While 3D printing is all about iteration and rapid prototyping, a hidden side effect of this abundant creation is the abundant disposal.
Any hobbyist will know that waste is produced easily and often in desktop 3D printing in particular, particularly when using cheap and plentiful PLA filament.
Whether it’s in the form of rafts, support material, or failed prints, we’re drowning in an ocean of trash.
This waste, unlike common household waste, is difficult to dispose of in an environmentally-conscious manner.
For starters, most recycling centers don’t accept 3D printing waste, which is classified as Class 7 plastic.
But what of the claim that PLA is “biodegradeable”? Well, according to Engineering.com, “Though PLA is compostable and recyclable, calling it biodegradable would be a bit of a misnomer because composting the material requires an industrial composting facility, of which there are only 113 in the U.S.”
Plus, facilities that actually can process 3D printing waste only accept industrial waste, so you can’t just show up with a couple of garbage bags every month.
That’s where Project PLA hopes to come in.
A Kickstarter campaign and fledgling company in the making, it aims to collect 3D printing waste from US households to process in an environmentally-friendly manner.
In founder William Sloth’s own words, “Project PLA is the middleman that connects makers with industrial composting facilities, therefore enabling PLA to be actually biodegradable.”
Sloth, a High School Junior, plans to sell boxes for hobbyists to mail in their 3D printing waste, allowing the waste to be composted industrially at scale.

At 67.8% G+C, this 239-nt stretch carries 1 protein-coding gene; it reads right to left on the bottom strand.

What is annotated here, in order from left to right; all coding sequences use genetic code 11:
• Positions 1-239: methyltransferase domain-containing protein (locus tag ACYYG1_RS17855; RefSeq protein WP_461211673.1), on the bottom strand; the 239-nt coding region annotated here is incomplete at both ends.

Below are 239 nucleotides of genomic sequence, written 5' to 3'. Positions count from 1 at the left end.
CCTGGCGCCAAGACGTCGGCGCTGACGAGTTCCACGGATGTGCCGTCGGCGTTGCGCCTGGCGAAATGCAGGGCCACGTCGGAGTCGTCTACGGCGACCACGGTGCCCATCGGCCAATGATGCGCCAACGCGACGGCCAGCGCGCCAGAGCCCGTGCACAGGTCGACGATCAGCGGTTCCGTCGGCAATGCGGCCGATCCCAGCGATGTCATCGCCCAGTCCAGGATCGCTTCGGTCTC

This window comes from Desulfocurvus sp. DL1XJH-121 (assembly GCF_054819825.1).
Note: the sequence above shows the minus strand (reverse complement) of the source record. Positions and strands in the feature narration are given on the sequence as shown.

In theory a much greener option than dumping this 3D printing waste in the regular garbage, which would place it in either 1) landfills, for many years, or 2) the ocean, obstructing the digestive tract of sea turtles. (Everyone knows what happened to plastic straws, so we suggest avoiding the second outcome at all costs.)
Project PLA plans to start out accepting only PLA waste and empty filament spools but hopes to expand to include ABS and PETG in the future.
The initiative is currently headed by high school junior William Sloth, a 3D printing enthusiast with a green conscience.
He’s established relationships with several facilities capable of composting 3D printing waste, and his ongoing Kickstarter campaign aims to raise funds to start the process at scale.
As pledge rewards, SLoth aims to mail out boxes of varying sizes for backers to ship their PLA waste and empty spools back.
Ground up and presumably collected into batches of a scale acceptable to an industrial facility, it is then that the PLA can be properly composted.
As one of the early initiatives of its kind in this space, Project PLA is definitely a step in the right direction for our plastic-loving industry.
Perhaps one day, when materials become more advanced, you’ll be able to chuck FDM waste in the garden with your crusts and vegetable trimmings.
But until that day comes, Project PLA might be one of the few ways you can continue printing with a clear conscience.
Published on all3dp.com